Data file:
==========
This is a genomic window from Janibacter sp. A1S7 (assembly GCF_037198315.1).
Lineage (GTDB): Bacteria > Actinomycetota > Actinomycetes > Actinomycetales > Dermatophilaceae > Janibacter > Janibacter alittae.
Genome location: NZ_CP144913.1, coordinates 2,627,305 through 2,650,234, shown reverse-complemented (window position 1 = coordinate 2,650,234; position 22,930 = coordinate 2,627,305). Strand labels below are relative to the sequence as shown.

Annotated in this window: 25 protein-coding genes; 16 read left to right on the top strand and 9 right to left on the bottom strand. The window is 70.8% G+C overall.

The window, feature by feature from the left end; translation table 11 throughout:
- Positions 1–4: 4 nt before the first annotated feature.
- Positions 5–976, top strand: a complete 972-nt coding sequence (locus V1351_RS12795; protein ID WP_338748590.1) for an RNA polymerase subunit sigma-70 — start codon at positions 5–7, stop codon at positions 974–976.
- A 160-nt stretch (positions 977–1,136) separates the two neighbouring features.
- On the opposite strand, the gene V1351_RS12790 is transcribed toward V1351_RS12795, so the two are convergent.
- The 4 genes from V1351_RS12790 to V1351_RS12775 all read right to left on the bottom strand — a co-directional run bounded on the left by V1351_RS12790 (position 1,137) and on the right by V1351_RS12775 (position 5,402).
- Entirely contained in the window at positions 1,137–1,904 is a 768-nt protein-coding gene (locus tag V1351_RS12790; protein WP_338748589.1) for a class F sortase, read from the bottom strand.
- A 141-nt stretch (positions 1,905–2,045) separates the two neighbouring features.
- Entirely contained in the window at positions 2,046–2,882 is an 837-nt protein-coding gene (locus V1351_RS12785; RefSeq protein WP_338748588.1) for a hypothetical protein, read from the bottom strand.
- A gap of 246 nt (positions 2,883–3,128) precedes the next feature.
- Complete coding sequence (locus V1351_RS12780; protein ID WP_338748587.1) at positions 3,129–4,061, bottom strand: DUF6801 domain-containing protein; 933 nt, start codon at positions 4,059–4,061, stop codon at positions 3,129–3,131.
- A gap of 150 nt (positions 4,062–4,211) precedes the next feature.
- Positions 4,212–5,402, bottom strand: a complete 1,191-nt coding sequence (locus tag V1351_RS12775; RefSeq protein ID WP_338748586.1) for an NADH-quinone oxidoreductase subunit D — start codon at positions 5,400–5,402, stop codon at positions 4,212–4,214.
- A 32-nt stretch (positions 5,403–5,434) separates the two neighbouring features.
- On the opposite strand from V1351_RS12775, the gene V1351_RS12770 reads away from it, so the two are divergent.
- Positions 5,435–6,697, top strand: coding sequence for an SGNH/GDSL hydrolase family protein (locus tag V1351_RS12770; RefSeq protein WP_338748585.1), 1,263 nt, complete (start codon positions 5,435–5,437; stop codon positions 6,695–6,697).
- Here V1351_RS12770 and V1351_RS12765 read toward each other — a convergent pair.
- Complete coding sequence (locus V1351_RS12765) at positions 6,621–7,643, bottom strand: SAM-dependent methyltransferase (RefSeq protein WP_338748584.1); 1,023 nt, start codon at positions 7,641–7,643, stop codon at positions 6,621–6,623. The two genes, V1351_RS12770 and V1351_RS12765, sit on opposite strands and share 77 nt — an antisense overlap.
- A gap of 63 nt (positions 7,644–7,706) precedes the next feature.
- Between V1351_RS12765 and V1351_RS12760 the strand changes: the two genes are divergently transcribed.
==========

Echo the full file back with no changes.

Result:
This is a genomic window from Janibacter sp. A1S7 (assembly GCF_037198315.1).
Lineage (GTDB): Bacteria > Actinomycetota > Actinomycetes > Actinomycetales > Dermatophilaceae > Janibacter > Janibacter alittae.
Genome location: NZ_CP144913.1, coordinates 2,627,305 through 2,650,234, shown reverse-complemented (window position 1 = coordinate 2,650,234; position 22,930 = coordinate 2,627,305). Strand labels below are relative to the sequence as shown.

Annotated in this window: 25 protein-coding genes; 16 read left to right on the top strand and 9 right to left on the bottom strand. The window is 70.8% G+C overall.

The window, feature by feature from the left end; translation table 11 throughout:
- Positions 1–4: 4 nt before the first annotated feature.
- Positions 5–976, top strand: a complete 972-nt coding sequence (locus V1351_RS12795; protein ID WP_338748590.1) for an RNA polymerase subunit sigma-70 — start codon at positions 5–7, stop codon at positions 974–976.
- A 160-nt stretch (positions 977–1,136) separates the two neighbouring features.
- On the opposite strand, the gene V1351_RS12790 is transcribed toward V1351_RS12795, so the two are convergent.
- The 4 genes from V1351_RS12790 to V1351_RS12775 all read right to left on the bottom strand — a co-directional run bounded on the left by V1351_RS12790 (position 1,137) and on the right by V1351_RS12775 (position 5,402).
- Entirely contained in the window at positions 1,137–1,904 is a 768-nt protein-coding gene (locus tag V1351_RS12790; protein WP_338748589.1) for a class F sortase, read from the bottom strand.
- A 141-nt stretch (positions 1,905–2,045) separates the two neighbouring features.
- Entirely contained in the window at positions 2,046–2,882 is an 837-nt protein-coding gene (locus V1351_RS12785; RefSeq protein WP_338748588.1) for a hypothetical protein, read from the bottom strand.
- A gap of 246 nt (positions 2,883–3,128) precedes the next feature.
- Complete coding sequence (locus V1351_RS12780; protein ID WP_338748587.1) at positions 3,129–4,061, bottom strand: DUF6801 domain-containing protein; 933 nt, start codon at positions 4,059–4,061, stop codon at positions 3,129–3,131.
- A gap of 150 nt (positions 4,062–4,211) precedes the next feature.
- Positions 4,212–5,402, bottom strand: a complete 1,191-nt coding sequence (locus tag V1351_RS12775; RefSeq protein ID WP_338748586.1) for an NADH-quinone oxidoreductase subunit D — start codon at positions 5,400–5,402, stop codon at positions 4,212–4,214.
- A 32-nt stretch (positions 5,403–5,434) separates the two neighbouring features.
- On the opposite strand from V1351_RS12775, the gene V1351_RS12770 reads away from it, so the two are divergent.
- Positions 5,435–6,697, top strand: coding sequence for an SGNH/GDSL hydrolase family protein (locus tag V1351_RS12770; RefSeq protein WP_338748585.1), 1,263 nt, complete (start codon positions 5,435–5,437; stop codon positions 6,695–6,697).
- Here V1351_RS12770 and V1351_RS12765 read toward each other — a convergent pair.
- Complete coding sequence (locus V1351_RS12765) at positions 6,621–7,643, bottom strand: SAM-dependent methyltransferase (RefSeq protein WP_338748584.1); 1,023 nt, start codon at positions 7,641–7,643, stop codon at positions 6,621–6,623. The two genes, V1351_RS12770 and V1351_RS12765, sit on opposite strands and share 77 nt — an antisense overlap.
- A gap of 63 nt (positions 7,644–7,706) precedes the next feature.
- Between V1351_RS12765 and V1351_RS12760 the strand changes: the two genes are divergently transcribed.